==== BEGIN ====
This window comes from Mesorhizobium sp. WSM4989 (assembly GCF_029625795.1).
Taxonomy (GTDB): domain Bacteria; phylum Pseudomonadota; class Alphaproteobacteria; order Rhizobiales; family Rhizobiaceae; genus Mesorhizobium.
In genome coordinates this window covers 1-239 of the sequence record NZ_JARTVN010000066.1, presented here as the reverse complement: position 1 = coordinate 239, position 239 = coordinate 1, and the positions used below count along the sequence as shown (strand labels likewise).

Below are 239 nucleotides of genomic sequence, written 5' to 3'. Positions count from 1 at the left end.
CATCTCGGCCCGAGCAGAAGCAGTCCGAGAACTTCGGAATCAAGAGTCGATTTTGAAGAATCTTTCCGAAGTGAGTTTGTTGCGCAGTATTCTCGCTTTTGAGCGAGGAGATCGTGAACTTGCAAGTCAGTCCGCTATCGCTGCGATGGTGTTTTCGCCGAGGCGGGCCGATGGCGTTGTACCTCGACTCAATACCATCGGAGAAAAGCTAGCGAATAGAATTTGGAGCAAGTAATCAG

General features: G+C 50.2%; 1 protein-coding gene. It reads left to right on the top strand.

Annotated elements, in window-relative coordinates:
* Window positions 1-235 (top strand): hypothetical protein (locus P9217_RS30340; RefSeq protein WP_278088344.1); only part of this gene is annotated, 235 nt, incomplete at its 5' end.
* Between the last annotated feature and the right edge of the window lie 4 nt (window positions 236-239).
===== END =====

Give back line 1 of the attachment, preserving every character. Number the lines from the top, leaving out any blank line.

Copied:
This window comes from Mesorhizobium sp. WSM4989 (assembly GCF_029625795.1).